The Very First KotlinConf

My thoughts on the newest kid on the Kotlin conference block

Earlier this month I attended the first KotlinConf organized by JetBrains, the creators of the language. It was located on Pier 27 in San Francisco, CA, overlooking the water. It was a great venue, with beautiful views to enjoy between sessions.

I learned so much from the variety of session available to attend. In addition to finding out what’s new in Kotlin, I now have a deeper understanding about type system after Huyen Tue Dao and Christina Lee’s talk “The Road to Kotlintown”, and Svetlana Isakova’s talk “Kotlin Types: Exposed”. Kevin Most gave some great tips on how to keep your Kotlin code idiomatic when interoping with Kotlin in his talk “Idiomatic Interop” as well.

Collective Idea - Platform Type.jpg

Android is where I primarily use Kotlin, so there was much for me to learn about other uses of the language. In addition to the JVM, Kotlin also compiles down to JavaScript and Native. It was cool to see how it can be used on the server and iOS. There are some great improvements being made on how Kotlin code can be shared across platforms.

Collective Idea - Kotlin Conf.jpg

I was also a part of the speaker line up. Together with Boris Farber, I talked about the build pipeline of Kotlin on the JVM and the things we can learn from it. (Link to the video here) By inspecting the bytecode generated from the Kotlin compiler, we can gain insight into different Kotlin language features, as well as performance and size implications that can be used to make trade off decisions.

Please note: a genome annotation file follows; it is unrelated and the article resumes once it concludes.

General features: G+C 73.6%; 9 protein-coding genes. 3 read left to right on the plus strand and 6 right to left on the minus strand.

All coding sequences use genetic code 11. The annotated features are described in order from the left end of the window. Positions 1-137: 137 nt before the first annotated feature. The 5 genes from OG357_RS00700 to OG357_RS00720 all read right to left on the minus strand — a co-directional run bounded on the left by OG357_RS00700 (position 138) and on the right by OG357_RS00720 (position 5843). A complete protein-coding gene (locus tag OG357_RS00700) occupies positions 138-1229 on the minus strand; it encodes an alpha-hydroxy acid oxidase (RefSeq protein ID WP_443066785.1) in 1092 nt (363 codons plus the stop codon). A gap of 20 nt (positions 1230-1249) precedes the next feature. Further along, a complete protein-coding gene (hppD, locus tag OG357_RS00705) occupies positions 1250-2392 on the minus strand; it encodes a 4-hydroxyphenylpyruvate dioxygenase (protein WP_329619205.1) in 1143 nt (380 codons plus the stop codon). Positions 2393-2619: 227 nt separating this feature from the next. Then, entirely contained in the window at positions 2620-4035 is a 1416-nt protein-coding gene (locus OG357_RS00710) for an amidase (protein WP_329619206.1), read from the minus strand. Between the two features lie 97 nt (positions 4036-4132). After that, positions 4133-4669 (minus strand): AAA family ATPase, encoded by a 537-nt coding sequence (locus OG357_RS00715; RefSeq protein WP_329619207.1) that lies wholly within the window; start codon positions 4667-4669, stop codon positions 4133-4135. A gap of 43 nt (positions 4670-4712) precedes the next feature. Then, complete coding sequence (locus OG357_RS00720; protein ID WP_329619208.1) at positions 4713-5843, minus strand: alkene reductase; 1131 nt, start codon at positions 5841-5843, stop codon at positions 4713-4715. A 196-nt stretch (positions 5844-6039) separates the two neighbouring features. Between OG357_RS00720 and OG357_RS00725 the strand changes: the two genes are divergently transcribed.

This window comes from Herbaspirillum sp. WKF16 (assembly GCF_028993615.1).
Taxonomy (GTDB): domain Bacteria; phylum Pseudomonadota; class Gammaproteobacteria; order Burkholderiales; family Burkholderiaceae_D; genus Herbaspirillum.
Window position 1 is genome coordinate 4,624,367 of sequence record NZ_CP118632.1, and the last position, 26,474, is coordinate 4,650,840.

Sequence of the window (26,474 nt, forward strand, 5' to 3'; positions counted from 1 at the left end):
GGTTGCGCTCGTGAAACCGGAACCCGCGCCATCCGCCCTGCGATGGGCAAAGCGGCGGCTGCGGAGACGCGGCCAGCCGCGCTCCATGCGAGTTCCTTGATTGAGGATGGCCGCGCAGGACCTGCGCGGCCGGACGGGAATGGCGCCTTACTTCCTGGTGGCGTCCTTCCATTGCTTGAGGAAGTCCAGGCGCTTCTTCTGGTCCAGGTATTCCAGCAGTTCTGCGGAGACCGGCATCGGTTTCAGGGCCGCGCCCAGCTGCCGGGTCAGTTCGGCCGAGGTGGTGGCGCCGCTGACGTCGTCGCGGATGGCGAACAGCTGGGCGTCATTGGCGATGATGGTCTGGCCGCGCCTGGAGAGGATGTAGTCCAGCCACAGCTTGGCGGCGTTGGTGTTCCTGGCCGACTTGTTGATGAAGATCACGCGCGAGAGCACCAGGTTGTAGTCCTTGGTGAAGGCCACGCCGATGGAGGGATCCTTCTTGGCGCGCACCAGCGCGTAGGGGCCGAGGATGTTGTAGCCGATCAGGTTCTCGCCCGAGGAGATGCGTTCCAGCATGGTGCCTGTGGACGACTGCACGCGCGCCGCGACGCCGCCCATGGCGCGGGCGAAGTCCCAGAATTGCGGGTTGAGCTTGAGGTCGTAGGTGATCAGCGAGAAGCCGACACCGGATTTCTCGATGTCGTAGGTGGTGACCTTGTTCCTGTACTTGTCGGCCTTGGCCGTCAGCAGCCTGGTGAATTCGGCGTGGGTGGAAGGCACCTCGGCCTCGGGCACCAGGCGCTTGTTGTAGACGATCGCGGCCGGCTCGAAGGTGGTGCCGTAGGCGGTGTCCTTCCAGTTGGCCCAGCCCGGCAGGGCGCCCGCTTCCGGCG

Our talk paired nicely with Duncan McGregor’s talk “The Cost of Kotlin Language Features” that was given later on in the conference. In it he benchmarks some language features in both Java and Kotlin to see if there are any performance implications. Although Kotlin seems to favor safety and predicability over raw performance, there does not seem to be any glaring issues you should be worried about when using Kotlin over Java.

The conference wasn’t without its entertainment as well. The night before the conference I joined the rest of the speakers on a dinner cruise around the bay. It was breathtaking to see the Bay Bridge and Golden Gate Bridge lit up under the night sky. The first day of the conference was also closed out by a magic show by developer turned magician, Michael Carducci. He had the entire audience in amazement with his performance.

Collective Idea - Bay Bridge.jpg

Sold out with 1200 in attendance, and such smooth sailing throughout the event, I would consider this first Kotlin conference a success. I’m looking forward to the next one.

Here’s the complete list of videos for the talks I mentioned above

Photo of Victoria Gonda

Victoria is a software developer working on mobile and full stack web applications. She enjoys exchanging knowledge through conference talks and writing.


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